Blogging Bayport Alameda

January 21, 2020

The failures of A/26

Filed under: Alameda — Lauren Do @ 6:01 am

I think this may have been the first time I’ve seen any body, who typically writes about how A/26 is integral to the character of Alameda, acknowledge the failures of A/26 to do what folks have claimed it was supposed to do for years: save historic buildings.  The Alameda Sun is planning on coverage of the Planning Board meeting from last week, but uploaded this piece to their website last week.

It picks up from previous Measure A history by discussing some industrial buildings in Alameda.  Specifically the Red Brick building.  From the piece:

In 1948, the shipyard closed its doors, although work fabricating structural steel continued in the Red Brick Building. That work ceased in 1956, and Bethlehem Steel sold the entire property that once housed its shipyards to Calpak, Del Monte’s parent company. The sale included the Red Brick Building.

Calpak planned to demolish the building and replace with high-rise apartments.

Del Monte’s parent sold the property to Vintage Properties in 1976. Vintage drew up plans that included 272 units, a mix of condominiums and apartments on the Red Brick Building’s top three floors, along with an indoor shopping mall on the ground and second floor.

While work was going on at the site, the Red Brick Building became a State of California Historical Resource. On April 10, 1980, it found a place on the National Register of Historic Places. The city saw fit to list the Red Brick Building as a City Monument on Oct. 10 that same year. Vintage Properties hoped to renovate this City Monument.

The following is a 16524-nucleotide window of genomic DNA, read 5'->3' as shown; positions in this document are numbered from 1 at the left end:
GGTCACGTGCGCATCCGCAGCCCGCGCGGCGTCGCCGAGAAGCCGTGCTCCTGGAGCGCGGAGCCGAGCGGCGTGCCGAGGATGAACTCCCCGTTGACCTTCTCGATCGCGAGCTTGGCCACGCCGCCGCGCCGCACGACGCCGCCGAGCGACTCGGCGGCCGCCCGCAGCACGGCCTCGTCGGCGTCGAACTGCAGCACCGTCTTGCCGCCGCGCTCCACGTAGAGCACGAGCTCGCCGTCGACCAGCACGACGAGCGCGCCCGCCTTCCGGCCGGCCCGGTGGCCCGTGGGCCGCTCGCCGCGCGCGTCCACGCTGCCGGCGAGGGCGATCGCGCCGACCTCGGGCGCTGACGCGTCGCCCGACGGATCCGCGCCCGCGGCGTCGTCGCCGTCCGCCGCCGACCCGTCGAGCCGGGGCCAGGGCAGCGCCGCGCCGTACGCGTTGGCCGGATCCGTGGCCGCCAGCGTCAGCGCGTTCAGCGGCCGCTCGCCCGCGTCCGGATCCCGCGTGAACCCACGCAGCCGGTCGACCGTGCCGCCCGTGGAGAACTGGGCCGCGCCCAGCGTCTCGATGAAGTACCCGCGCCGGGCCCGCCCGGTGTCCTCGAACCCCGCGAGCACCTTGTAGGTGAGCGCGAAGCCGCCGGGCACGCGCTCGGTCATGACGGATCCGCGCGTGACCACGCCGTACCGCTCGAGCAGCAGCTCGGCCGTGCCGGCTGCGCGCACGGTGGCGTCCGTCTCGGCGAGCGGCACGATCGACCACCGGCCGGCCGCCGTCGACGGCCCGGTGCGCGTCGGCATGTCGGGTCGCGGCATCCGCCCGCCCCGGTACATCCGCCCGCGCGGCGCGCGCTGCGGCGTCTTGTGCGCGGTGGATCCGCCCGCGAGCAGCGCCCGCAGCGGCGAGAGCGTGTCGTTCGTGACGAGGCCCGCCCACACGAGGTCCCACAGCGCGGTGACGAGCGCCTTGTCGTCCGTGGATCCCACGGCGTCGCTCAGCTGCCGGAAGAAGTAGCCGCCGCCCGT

In order to accomplish this, voters had to waive the Measure A prohibition of construction of dwellings with more than two units. The city placed the waiver on the June 5, 1984, ballot as Measure C. Supporters of the 11-year-old Measure A feared that allowing construction to move forward at the Red Brick Building would jeopardize Measure A’s ban on multiple dwellings.

When the voters went to the polls, they defeated Measure C, voting 8,500 against the waiver and 6,500 in favor. When Measure C lost, the City Council had little choice but to approve the demolition of the City Monument. Wrecking crews arrived in 1985. Instead of preserving a historic landmark, the 1973 Measure A played a role in destroying one.

This is the project that gets a gloss over when there is ever a A/26 retrospective.  In the end, A/26 didn’t save a historic building.  It can’t save historic buildings moving forward either.  What does save historic buildings in Alameda are the ordinances on the books, not the charter amendment.


  1. It would be helpful to know what ordinances on the books do that either already does what Article 26 claims to do, or does what Article 26 fails to do. The “Old Alameda” concern is there’s nothing to replace Article 26 with, or adjusting it in any way would be the first step in outright dismantle. They really don’t care that Article 26 is flawed, they really believe it is the only thing standing in the way between what makes Alameda unique and another Walnut Creek/Emeryville/Berkeley.

    Comment by JRB — January 21, 2020 @ 8:57 am

  2. Thank you for this, very helpful. Does anyone know what ordinances cap density on new build? I was told that it was A26, the minimum 2,000 sqft rule. I was also told that it was irrelevant, because it’s being overridden by state law. Shensei Gardens and the senior place at Sherman and Buena Vista are recent builds that seem to defy A26, or so I was also told.

    Comment by JRB — January 22, 2020 @ 8:41 am

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